Currycon broke the restaurant. Despite pre-booking, they just weren’t prepared for a party of 30 hungry writers and artists. The whole thing degenerated into farce, with waitresses knocking into each other, the sound of smashing plates every 15 minutes, some of the party (our table *grins*) served without fuss while others waited for over two hours for their meal.
I was lucky enough to share my table with Terry Grimwood, Stuart Young, John Travis, Simon Clark, and Jay Whittle (whose shirt I got to stroke) and we had a great laugh about books, authors and urban legends. I often bump into Simon Clark at cons, and I’m always impressed by what a downright nice, decent and affable bloke he is. Despite his writing credentials, he always has time for a chat with a non-entity like me. If you haven’t read him, he has a phenomenal body of work which is well worth your attention.
Special mention needs to go to Phil Sloman, for service above and beyond the call of duty, organising and overseeing the brilliant “Jim McLeod Must Die” project, and taking on the stress and headache of booking curry for 30 people, with attendant squabble and negotiation in getting the restaurant to deliver. Trooper, great guy, and if you see his name in an antho, buy it!
It was nice to see when I returned that some people were more drunk than I was. Another hazy period, but I do remember bumping into Jim McLeod and Emma Audsley outside, who’d patched up their differences and were telling me about stealth and intrigue in the reviewing world. I left them in good spirits, and looked for someone to buttonhole, happily bumping into my besties Katina, Steve, Laura and Peter. I managed to drag them all, except Steve, to James Everington’s reading. He was excellent, and they bought copies of his collection Falling Over (and so should you). I write horror/ adventure thrillers where people run around and do shit, and I had to confide in Katina that I was secretly jealous of people like James who were ‘real’ writers, with a flair for beautiful, poetic language. But there’s a place for every style, and that’s what I think is so great about the genre at present.
Outside, we’d lost Steve, and the corridors were suspiciously bare, as though something demonic had been stalking the halls, abducting attendees. There was such a demon, and its name was Fantasycon Disco.
I hate discos with a passion. But I’m so glad they have one at Fcon, because when I poked my head in the room (searching for the elusive Steve), the dancefloor was full of people whooping it up and having a great time—it was lovely to see, and it made me smile. Wishing them well, and before that stuff you call music could rot my brain through both earholes, I made my way to the bar, where I spent the rest of the evening with good friends and smuggled booze.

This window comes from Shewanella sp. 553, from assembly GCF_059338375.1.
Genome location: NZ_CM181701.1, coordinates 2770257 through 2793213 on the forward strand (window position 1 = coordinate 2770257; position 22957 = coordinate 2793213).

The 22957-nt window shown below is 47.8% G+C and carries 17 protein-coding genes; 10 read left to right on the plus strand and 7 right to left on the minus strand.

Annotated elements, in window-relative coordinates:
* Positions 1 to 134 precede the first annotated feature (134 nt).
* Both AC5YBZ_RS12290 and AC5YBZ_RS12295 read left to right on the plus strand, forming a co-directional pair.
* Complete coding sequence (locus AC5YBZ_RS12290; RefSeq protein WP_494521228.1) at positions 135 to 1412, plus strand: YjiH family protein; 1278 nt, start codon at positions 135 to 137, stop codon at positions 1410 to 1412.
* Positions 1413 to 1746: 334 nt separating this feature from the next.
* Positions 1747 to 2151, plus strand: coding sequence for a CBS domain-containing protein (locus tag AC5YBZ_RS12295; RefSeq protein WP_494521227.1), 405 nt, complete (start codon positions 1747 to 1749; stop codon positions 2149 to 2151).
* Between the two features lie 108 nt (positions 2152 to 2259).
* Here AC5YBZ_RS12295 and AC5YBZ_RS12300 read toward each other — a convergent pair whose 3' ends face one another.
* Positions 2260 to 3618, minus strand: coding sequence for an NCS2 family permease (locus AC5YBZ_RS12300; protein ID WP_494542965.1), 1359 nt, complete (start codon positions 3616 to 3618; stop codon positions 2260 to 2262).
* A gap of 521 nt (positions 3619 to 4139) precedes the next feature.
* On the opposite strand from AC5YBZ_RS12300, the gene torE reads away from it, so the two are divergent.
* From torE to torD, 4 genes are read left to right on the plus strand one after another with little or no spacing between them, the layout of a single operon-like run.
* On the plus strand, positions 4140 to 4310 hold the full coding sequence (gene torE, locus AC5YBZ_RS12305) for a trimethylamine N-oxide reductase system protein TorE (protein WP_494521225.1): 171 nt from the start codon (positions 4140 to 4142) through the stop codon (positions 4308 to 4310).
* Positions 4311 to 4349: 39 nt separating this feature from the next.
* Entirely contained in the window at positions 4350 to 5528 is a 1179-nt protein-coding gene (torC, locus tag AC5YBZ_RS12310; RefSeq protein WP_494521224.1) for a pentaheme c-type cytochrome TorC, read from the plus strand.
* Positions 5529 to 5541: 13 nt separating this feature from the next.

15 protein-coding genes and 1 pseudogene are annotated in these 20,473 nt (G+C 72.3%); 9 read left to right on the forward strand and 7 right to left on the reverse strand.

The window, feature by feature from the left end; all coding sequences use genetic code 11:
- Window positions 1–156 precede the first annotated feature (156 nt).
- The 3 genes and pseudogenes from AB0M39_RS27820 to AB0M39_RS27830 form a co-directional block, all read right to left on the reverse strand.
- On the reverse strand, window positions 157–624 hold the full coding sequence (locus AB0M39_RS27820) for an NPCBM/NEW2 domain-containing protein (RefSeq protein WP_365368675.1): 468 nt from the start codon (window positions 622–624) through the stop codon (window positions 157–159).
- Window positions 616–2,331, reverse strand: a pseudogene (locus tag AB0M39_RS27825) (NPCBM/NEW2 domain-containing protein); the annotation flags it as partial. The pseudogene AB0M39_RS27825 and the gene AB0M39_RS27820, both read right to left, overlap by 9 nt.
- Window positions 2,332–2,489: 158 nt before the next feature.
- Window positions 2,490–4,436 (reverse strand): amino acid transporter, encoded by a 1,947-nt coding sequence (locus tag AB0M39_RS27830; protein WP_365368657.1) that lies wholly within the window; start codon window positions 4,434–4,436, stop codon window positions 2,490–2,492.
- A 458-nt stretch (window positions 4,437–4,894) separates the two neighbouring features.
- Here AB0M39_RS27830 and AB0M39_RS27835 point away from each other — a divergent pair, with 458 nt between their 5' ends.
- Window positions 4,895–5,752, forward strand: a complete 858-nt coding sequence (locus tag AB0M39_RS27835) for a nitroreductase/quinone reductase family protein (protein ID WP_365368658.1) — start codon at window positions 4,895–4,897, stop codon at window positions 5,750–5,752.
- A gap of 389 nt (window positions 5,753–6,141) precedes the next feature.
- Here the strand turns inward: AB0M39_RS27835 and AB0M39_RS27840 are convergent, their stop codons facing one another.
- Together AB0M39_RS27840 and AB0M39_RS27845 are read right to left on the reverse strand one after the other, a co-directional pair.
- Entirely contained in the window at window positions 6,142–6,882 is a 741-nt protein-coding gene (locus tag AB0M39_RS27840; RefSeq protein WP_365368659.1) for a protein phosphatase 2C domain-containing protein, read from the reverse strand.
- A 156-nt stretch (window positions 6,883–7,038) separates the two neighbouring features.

At some point, the tannoy announced it was time to reach safe minimum distance, and I headed up to the peaceful hotel bar for more conversation, this time with the most excellent writer, and long-time friend, John Travis—another ‘real’ writer, with beautiful robust prose that accentuates his surreal, dark fiction. Read The Terror and the Tortoiseshell for the noir adventures of a mutant cat detective! Despite our worlds-apart in style, we’d both been experiencing weirdly similar issues with our current work, and it was nice to talk it out with a great guy.
We were later joined by my fellow barfly, Paul Melhuish once more, and talk turned to music. We all got on like a house on fire, and the vagaries of British Summer Time gave us an extra hour of bar time. It was 4am (5am real time) before the guys left. I vaguely considered joining the other smattering of diehards in the bar, but with three hours sleep in nearly 48 hours, my eyes felt like they were filled with sand, my body felt like not-quite-dead roadkill, and there was some insane chemistry experiment with acid going on in my gut. I staggered to my room (the closest one to the bar in the whole hotel, yay!) and collapsed into bed.
Four hours later, I was up and about, and met another bestie, Terry Grimwood, for breakfast. Terry is one of my favourite authors, he runs The Exaggerated Press, and has written one of my favourite books ever—the dystopian masterpiece Bloody War. Another essential writer if you haven’t tried him already.
I said a sad goodbye to Katina and Steve, Laura and Peter, who were leaving early, and headed for the dealer’s room. Had a lovely chat with Jan Edwards, and picked up Kneeling in the Silver Light (Great War stories that I’d been after since it was published), from her and Peter Coleborn’s excellent (and award winning) Alchemy Press. Here I bumped once more into the wonderful Fiona Ní Éalaighthe, who now had a stock of the awesome Vodka Gummy Bears (excuse the text-speak, but OMG!). And while we’re on the subject, thanks to Jim McLeod for clarifying the pronunciation of Fiona’s surname, NEE-ALE-AHA. My mom’s Irish, and even she can’t pronounce it. Repeat after me:
I then spent a stupid amount of time bending Terry Grimwood’s ear at the Eibonvale Press table, before meeting up with nervous nominee Mark West, Sue Moorcroft and John Travis, to head for the awards.
Juliet McKenna handled the awards brilliantly, not too short, not too long. I’m still catching up on reading from eight years ago, so I was somewhat surprised to find that this year, I’d actually read some of the nominations, and owned the winning novel. Some surprise winners, and disappointment for my mates, who faced very tough competition this year. As I said to them, the nomination alone is a victory.
I was lucky enough to have the maestro of Bizarro fiction, Adam Millard, hitch a lift home with me, where we carried on the ‘con tradition by chatting ceaselessly about booky and filmy geek crap. Great guy.
What a fantastic con! See you (in double perhaps) next year in Scarborough.
Sláinte, as Fiona and I would say. Oh, and buy The Lost Film.